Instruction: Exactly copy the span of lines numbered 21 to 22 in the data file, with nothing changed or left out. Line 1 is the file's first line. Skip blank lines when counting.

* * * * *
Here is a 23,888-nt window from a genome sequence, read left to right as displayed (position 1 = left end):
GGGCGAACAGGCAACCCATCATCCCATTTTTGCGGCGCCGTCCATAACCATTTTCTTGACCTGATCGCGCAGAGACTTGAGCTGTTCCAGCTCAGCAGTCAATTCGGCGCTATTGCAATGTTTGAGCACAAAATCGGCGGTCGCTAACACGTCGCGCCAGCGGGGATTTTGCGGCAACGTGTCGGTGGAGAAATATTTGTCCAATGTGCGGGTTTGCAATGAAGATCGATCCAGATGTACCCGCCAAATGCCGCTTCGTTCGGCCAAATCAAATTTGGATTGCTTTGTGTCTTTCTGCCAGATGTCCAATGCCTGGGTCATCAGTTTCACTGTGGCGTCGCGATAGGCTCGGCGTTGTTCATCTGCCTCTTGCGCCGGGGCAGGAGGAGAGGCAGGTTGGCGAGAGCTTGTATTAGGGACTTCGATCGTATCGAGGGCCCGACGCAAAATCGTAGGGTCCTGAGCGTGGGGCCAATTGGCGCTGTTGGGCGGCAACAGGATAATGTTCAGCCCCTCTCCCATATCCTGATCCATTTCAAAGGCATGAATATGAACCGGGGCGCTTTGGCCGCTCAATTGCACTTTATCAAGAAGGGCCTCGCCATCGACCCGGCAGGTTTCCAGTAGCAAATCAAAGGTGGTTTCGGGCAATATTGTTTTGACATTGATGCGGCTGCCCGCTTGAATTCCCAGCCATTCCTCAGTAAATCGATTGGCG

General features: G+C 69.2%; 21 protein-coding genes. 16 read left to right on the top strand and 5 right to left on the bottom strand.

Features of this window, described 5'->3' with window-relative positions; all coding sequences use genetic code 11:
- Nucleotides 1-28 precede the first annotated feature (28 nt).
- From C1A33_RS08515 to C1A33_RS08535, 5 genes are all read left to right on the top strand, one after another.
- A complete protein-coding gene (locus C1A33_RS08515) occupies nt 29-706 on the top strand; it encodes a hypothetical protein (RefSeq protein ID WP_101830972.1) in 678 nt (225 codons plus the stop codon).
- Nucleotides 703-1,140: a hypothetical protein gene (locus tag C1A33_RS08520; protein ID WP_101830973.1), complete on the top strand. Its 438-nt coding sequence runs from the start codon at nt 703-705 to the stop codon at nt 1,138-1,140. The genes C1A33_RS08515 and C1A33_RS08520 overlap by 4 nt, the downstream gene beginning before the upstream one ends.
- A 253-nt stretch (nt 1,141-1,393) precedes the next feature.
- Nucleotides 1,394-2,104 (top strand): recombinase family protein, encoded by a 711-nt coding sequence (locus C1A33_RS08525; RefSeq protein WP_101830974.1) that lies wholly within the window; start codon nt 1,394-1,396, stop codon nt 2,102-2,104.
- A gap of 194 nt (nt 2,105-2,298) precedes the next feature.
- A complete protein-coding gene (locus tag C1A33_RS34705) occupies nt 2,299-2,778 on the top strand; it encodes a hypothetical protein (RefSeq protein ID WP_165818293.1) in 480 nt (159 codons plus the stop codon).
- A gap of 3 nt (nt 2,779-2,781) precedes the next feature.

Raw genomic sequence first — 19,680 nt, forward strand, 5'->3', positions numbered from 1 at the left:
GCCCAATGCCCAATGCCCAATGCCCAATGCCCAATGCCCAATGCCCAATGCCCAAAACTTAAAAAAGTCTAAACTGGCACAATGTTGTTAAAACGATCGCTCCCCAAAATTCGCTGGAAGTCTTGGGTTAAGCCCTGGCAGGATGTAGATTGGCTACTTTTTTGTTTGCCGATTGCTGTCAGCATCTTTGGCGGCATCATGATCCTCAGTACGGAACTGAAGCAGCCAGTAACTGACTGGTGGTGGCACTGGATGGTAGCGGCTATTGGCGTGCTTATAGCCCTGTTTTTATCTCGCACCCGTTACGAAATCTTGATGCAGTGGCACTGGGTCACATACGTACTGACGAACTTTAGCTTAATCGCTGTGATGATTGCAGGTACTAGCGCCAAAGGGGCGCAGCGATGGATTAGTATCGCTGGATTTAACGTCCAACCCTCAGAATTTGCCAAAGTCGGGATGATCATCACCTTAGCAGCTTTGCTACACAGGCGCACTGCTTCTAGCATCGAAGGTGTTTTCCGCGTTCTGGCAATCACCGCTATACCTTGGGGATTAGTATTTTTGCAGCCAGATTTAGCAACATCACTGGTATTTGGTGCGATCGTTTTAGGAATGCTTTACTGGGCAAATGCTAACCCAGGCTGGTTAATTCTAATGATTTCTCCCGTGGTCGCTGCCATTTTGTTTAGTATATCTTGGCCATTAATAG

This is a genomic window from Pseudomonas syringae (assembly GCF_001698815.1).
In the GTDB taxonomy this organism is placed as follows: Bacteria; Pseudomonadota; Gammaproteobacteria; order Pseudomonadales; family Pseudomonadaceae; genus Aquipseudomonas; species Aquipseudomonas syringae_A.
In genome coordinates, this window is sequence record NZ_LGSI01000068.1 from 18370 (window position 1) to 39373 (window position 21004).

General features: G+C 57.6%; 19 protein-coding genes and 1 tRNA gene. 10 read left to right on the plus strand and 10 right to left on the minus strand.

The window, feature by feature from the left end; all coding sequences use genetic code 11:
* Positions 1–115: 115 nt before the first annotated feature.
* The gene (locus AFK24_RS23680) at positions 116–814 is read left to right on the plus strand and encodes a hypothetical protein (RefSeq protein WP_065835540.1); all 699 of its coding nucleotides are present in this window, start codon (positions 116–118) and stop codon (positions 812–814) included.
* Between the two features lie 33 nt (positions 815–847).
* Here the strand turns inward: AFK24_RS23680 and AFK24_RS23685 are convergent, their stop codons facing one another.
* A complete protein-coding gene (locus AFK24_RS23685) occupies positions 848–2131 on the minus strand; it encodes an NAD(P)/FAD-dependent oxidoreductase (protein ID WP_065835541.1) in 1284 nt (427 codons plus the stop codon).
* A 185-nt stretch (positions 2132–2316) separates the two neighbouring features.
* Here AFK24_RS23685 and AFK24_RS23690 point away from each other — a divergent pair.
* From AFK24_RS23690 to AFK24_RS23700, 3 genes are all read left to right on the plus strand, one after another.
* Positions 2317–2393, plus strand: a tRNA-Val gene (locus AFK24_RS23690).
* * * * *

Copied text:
* Positions 1–115: 115 nt before the first annotated feature.
* The gene (locus AFK24_RS23680) at positions 116–814 is read left to right on the plus strand and encodes a hypothetical protein (RefSeq protein WP_065835540.1); all 699 of its coding nucleotides are present in this window, start codon (positions 116–118) and stop codon (positions 812–814) included.